James "The Heat" Kinchen

James "The Heat" Kinchen Biography.com

Boxer(1958–)
African-American boxer James 'The Heat' Kinchen lost a controversial championship fight to Thomas 'Hitman' Hearns in November 1988.

Synopsis

Born in Texas on March 1, 1958, James "The Heat" Kinchen won several amateur boxing tournaments before turning professional in 1980. He recovered from a mid-career swoon to earn a WBO middleweight championship bout against Thomas Hearns, which ended with a close loss. Kinchen eventually became a pastor after ending his boxing career, and was elected to the California Boxing Hall of Fame in 2012.

Early Years and Amateur Career

James "The Heat" Kinchen was born on March 1, 1958, in Texas. He began boxing at age 15, with the goal of having his picture featured in his hometown newspaper, The McKinney Gazette. Kinney won his first Golden Gloves title as a light heavyweight, and won the prestigious amateur tournament a total of five times across four separate weight classes.

Kinchen went on to win the National Police Athletic League light heavyweight title in 1978. Although he lost in semifinals of the National Amateur Athletic Union championships in 1980, his performance caught the eye of manager Bobby DePhilippis and trainer Wes Wambold, and he moved to San Diego to be close to their base of operations.

Professional Career

After embarking on his professional career in 1980, Kinchen proved a formidable presence in the ring. His knockout of Alex Ramos in November 1984 landed him the United States Boxing Association middleweight championship, and with a gaudy 34-0-2 record, he expected to have a shot at world champion "Marvelous" Marvin Hagler.

But Kinchen's career took a sudden, surprising downturn. He suffered his first loss to James Shuler in February 1985, and was saddled with back-to-back defeats by Iran Barkley and Juan Roldan soon afterward. A third loss in the span of four fights, to Larry Musgrove in August 1987, seemingly left him headed for boxing oblivion.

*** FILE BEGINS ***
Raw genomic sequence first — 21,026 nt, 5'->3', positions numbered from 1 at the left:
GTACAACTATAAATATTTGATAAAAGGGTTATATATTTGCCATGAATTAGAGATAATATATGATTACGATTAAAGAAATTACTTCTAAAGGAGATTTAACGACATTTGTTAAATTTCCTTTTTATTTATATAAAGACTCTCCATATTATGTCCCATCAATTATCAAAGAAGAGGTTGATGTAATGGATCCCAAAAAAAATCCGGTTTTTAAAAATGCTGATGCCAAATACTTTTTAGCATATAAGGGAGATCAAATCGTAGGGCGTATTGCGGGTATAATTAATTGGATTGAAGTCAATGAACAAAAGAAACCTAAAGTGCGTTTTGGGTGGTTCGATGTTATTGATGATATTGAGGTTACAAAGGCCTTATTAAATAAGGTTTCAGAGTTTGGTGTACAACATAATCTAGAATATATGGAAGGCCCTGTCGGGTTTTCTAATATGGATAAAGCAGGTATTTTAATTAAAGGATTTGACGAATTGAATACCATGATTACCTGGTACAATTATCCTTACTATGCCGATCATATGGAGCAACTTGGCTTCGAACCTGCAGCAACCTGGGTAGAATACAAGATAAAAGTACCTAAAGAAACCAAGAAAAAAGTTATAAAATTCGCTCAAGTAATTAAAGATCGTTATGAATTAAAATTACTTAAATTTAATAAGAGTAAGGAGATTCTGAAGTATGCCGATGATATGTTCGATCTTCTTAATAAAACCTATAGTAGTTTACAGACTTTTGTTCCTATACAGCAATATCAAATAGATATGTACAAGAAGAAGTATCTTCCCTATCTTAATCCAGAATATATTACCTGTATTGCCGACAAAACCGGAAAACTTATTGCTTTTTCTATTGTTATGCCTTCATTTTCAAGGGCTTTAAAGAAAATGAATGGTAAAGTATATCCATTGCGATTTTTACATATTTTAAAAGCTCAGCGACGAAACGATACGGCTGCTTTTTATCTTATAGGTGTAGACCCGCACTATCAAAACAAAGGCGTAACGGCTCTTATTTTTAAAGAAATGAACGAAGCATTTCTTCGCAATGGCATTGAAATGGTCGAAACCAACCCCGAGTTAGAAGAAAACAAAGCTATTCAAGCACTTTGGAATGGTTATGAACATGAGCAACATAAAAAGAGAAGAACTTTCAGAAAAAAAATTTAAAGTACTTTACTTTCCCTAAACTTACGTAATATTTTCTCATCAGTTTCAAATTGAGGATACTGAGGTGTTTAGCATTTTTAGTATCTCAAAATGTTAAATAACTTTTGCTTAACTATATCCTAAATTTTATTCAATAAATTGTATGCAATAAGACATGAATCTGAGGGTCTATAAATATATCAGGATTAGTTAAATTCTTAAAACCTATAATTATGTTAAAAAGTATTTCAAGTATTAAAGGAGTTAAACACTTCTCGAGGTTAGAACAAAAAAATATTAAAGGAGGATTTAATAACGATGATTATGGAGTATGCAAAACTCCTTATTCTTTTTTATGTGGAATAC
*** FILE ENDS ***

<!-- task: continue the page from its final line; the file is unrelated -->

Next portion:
Kinchen not only managed to salvage his career by moving up a weight class, he earned himself another shot at a major title. Following the formation of the World Boxing Organization sanctioning body, Kinchen met ring legend Thomas "Hitman" Hearns for its vacant super middleweight belt in November 1988. Despite dropping Hearns in the fourth with a powerful right, Kinchen wound up on the losing end of a controversial judges' decision.

Kinchen remained among the top contenders, but the Hearns fight would be the closest he came to that elusive title. He was quickly knocked out by Virgil Hill in their World Boxing Association light heavyweight title matchup in October 1989, and another championship bout against "Prince" Charles Williams in April 1991 ended in similar fashion. Kinchen fought just twice more professionally, finishing with a loss to Ernesto Magdaleno in April 1992 that left him with a career record of 49-9-2.

Troubles and Recognition

Like many boxers, Kinchen endured financial difficulties after leaving the ring, but he eventually found his footing as a pastor in the San Diego area. 

Although he fell just short of big-time boxing fame, Kinchen's still-impressive career earned its due recognition with his induction to the California Boxing Hall of Fame in 2012.

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